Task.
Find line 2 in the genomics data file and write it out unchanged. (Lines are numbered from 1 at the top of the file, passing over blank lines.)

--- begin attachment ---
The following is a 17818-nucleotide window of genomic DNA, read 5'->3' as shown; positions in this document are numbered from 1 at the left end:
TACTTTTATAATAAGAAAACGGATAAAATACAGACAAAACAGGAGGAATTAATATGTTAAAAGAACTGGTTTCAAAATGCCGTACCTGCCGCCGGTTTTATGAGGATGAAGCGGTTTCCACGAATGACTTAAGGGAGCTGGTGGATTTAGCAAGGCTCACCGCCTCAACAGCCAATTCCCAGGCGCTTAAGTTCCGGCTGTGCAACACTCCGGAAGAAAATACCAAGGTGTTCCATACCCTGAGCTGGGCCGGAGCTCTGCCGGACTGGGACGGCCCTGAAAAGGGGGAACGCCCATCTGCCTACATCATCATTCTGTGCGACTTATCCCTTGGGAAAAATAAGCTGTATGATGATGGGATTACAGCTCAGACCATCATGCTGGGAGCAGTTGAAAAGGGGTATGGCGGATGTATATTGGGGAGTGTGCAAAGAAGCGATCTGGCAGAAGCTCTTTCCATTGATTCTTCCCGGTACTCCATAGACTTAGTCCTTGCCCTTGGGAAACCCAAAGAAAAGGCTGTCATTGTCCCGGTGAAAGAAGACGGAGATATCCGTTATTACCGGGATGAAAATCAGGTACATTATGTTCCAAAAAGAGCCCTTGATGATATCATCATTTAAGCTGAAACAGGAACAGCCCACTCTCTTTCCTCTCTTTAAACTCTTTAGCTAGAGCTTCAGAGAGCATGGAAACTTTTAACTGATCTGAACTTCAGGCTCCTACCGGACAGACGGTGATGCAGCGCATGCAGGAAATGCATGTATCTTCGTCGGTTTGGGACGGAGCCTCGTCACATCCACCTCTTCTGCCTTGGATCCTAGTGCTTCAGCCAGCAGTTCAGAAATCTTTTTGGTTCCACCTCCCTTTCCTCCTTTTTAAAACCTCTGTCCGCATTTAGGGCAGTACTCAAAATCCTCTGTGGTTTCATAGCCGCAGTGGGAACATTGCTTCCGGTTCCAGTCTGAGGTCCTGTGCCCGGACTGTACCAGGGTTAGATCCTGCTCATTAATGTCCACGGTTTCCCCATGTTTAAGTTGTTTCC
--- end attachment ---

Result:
TACTTTTATAATAAGAAAACGGATAAAATACAGACAAAACAGGAGGAATTAATATGTTAAAAGAACTGGTTTCAAAATGCCGTACCTGCCGCCGGTTTTATGAGGATGAAGCGGTTTCCACGAATGACTTAAGGGAGCTGGTGGATTTAGCAAGGCTCACCGCCTCAACAGCCAATTCCCAGGCGCTTAAGTTCCGGCTGTGCAACACTCCGGAAGAAAATACCAAGGTGTTCCATACCCTGAGCTGGGCCGGAGCTCTGCCGGACTGGGACGGCCCTGAAAAGGGGGAACGCCCATCTGCCTACATCATCATTCTGTGCGACTTATCCCTTGGGAAAAATAAGCTGTATGATGATGGGATTACAGCTCAGACCATCATGCTGGGAGCAGTTGAAAAGGGGTATGGCGGATGTATATTGGGGAGTGTGCAAAGAAGCGATCTGGCAGAAGCTCTTTCCATTGATTCTTCCCGGTACTCCATAGACTTAGTCCTTGCCCTTGGGAAACCCAAAGAAAAGGCTGTCATTGTCCCGGTGAAAGAAGACGGAGATATCCGTTATTACCGGGATGAAAATCAGGTACATTATGTTCCAAAAAGAGCCCTTGATGATATCATCATTTAAGCTGAAACAGGAACAGCCCACTCTCTTTCCTCTCTTTAAACTCTTTAGCTAGAGCTTCAGAGAGCATGGAAACTTTTAACTGATCTGAACTTCAGGCTCCTACCGGACAGACGGTGATGCAGCGCATGCAGGAAATGCATGTATCTTCGTCGGTTTGGGACGGAGCCTCGTCACATCCACCTCTTCTGCCTTGGATCCTAGTGCTTCAGCCAGCAGTTCAGAAATCTTTTTGGTTCCACCTCCCTTTCCTCCTTTTTAAAACCTCTGTCCGCATTTAGGGCAGTACTCAAAATCCTCTGTGGTTTCATAGCCGCAGTGGGAACATTGCTTCCGGTTCCAGTCTGAGGTCCTGTGCCCGGACTGTACCAGGGTTAGATCCTGCTCATTAATGTCCACGGTTTCCCCATGTTTAAGTTGTTTCC